- While Kantai Collection players would probably have a better idea of how the different Kan-musume would perform in battle, as well as against one another during mock battles, my lack of familiarity with the ships’ in-game statistics leaves me ill-equipped to ponder how battles turn out. As such, I am content to simply watch things unfold: for my part, I don’t recognise half of the Kan-musume that appear, and it’s times like these where I do wish that they’d do as Shirobako had and provide name tags for characters making their first appearance.
- Unlike the frenzy of a night battle, doing a training exercise by day under calm seas allows for the animation team at ENGI to really show viewers what they’ve got. ENGI has previously worked on Uzaki-chan Wants To Hang Out! and its sequel; although Itsuka Ano Umi de is more detailed than Uzaki-chan Wants To Hang Out!, both series are characterised by extremely sharp lines and a more faded colour palette.
- In the end, despite surprise attacks from aerial and sub-surface foes, Yukikaze and Shigure end up working together to reach Yahagi and “sink” her in the exercise, leaving Yahagi with a better measure of what the Second Torpedo Squadron can do. Viewers have some reassurance that, despite the internal struggles Shigure faces, she’s still a team player and can cooperate with those around her.
- Post-exercise, the Kan-musume maintain and clean their gear. Actions like these were absent in Kantai Collection‘s first season, so showing them here in Itsuka Ano Umi de serves to enhance the feeling of immersion. I get the sense that the first season had been rushed out as a means of promoting the game by fitting in the largest number of characters possible, and this had come at the expense of giving viewers a chance to connect with Kantai Collection‘s story and world. On the other hand, Itsuka Ano Umi de has made a more concerted effort towards giving viewers a chance to see why the Kan-musume are fighting, even as the tide of battle begins shifting against them.
- Yukikaze’s cheerful, happy-go-lucky demeanour is prima facie better-suited for the likes of the original Kantai Collection, or perhaps Azur Lane: Slow Ahead!. However, on closer inspection, she’s precisely the sort of person that Shigure needs: since Shigure has seen many losses on the open oceans, she’s become quite reserved and jaded; having someone like Yukikaze in her corner would liven her world up and show that even though many of her allies and friends have retired from active service or were lost at sea, there’s still things worth fighting for.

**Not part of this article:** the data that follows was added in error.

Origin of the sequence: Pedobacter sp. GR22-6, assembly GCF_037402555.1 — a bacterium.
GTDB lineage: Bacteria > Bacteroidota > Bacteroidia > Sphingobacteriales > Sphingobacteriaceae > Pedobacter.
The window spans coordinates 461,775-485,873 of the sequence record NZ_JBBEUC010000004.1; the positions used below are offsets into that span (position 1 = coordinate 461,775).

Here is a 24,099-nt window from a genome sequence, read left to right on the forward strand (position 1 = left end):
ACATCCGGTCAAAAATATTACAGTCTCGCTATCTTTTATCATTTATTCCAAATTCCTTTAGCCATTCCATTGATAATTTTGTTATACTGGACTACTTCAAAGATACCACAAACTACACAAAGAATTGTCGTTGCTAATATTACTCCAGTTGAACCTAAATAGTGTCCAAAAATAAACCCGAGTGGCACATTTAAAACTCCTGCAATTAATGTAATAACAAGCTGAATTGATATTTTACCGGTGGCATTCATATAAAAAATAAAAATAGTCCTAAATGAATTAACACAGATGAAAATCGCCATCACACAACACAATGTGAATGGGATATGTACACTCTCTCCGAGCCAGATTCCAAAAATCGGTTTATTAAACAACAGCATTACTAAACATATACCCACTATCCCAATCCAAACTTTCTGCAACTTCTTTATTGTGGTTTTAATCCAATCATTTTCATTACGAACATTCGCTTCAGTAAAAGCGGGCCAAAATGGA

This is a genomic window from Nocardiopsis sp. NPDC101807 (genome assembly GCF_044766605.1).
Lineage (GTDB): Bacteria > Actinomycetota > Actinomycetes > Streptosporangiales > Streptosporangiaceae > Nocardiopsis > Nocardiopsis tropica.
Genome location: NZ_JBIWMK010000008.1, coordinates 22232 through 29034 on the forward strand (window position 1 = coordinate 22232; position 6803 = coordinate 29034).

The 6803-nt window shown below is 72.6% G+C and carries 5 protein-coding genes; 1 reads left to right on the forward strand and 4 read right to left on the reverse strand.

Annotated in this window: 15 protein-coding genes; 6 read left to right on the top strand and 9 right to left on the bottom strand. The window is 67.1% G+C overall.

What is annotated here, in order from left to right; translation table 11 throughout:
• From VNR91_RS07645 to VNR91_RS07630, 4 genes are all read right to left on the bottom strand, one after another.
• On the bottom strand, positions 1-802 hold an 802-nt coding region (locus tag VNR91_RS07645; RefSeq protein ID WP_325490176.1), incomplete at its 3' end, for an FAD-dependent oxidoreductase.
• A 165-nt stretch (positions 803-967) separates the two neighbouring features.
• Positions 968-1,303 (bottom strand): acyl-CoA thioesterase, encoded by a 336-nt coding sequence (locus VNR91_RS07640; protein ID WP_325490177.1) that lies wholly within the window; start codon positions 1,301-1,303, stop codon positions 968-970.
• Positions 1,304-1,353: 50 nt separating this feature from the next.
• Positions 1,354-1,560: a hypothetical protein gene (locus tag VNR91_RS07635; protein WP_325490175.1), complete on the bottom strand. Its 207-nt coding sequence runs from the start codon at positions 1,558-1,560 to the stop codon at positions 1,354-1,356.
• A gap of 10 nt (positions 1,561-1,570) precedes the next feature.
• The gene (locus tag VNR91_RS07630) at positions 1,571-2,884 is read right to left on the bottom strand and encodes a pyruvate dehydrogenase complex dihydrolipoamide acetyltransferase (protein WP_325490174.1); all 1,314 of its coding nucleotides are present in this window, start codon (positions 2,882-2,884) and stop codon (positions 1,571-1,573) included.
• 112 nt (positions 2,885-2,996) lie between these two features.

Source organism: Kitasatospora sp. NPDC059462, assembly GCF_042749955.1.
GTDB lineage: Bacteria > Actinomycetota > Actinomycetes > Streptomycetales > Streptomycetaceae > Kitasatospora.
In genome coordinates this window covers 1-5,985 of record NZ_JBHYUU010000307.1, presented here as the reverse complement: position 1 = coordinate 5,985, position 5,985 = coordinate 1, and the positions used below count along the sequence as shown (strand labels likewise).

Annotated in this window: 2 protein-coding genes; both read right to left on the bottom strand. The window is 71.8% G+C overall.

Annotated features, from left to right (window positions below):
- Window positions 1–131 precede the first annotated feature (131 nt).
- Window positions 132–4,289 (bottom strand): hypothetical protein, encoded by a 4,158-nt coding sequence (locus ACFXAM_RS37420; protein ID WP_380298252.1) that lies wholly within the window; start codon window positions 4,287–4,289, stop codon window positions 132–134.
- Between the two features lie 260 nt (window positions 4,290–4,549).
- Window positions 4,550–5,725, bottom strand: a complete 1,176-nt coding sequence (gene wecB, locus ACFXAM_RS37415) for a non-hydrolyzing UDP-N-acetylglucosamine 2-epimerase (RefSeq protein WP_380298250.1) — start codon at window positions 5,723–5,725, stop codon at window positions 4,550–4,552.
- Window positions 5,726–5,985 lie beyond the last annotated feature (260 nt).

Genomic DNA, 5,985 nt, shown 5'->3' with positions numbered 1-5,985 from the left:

- Hence, when Yukikaze shows up and immediately helps herself to the onigiri and tangerines that Hamakaze’s brought, Shigure smiles while Hamakaze and Isokaze look on with surprised expressions. Small moments like these do much to remind viewers that even though Shigure is serious for the most part, there are things in the world that bring her joy, and as such, she still retains a reason for heading out into battle and returning alive. With characters that are written to have little left to live for, they often push themselves in battle and fight with little regard for their own safety.
- In series like those, writers often have said characters developing a friendship or discovering something worth living for, which alters their mindset. Itsuka Ano Umi de doesn’t portray Shigure in this light and instead, has taken a more incremental route. Shigure may be rendered grim and taciturn from what she’s seen, but at the same time, she also understands there’s value in her commitment. In battle, Shigure fights with determination and caution. Outside of battle, there are still things she enjoys, and here, seeing Shigure interacting with the sprites maintaining one of Ryūhō’s aircraft show that Shigure’s able to value the smaller moments in life. It helps that Ryūhō is on excellent terms with Shigure: the pair have fought alongside one another previously.
- When Yukikaze unexpectedly experiences stomach problems and is brought to her knees by the intensity of the pain, I was left wondering if Itsuka Ano Umi de was going to take a darker route to things, but these concerns were quite unnecessary: as a result of having eaten too many tangerines, Yukikaze is rendered unable to participate in the next assignment, to escort Ryūhō, and instead, requires repair work to be done. This leaves the escort ships down to three: Shigure, Isokaze and Hamakaze must carry out their task without Yukikaze.
- The smaller team sizes and relative absence of secondary characters in Itsuka Ano Umi de makes things a little easier to follow, and most of the introduced characters do have a more substantial role, whereas in Kantai Collection, it could become difficult to keep track of everyone. Anime with a large number of characters will always have this challenge, and while some series will provide labels identifying the characters, I’ve always found that my preferred approach for handling this is to remember the names of the central characters and focus on their experiences.
- In a briefing with Yahagi, the assignment is defined – the Second Torpedo Squadron is to follow a course that will see them escort Ryūhō over to the island of Taiwan to resupply forces there. The observant reader will note that the route the Kan-musume are taking hugs the coast of China, with red markers presumably denoting areas of Abyssal activity. I am glad that Ituska Ano Umi de returns things to Japan, since it gives the Kan-musume‘s fight greater weight – when Kantai Collection had set things in a generic location that was plainly not tropical (deciduous trees are visible), it felt as though the Kan-musume were fighting in a vacuum.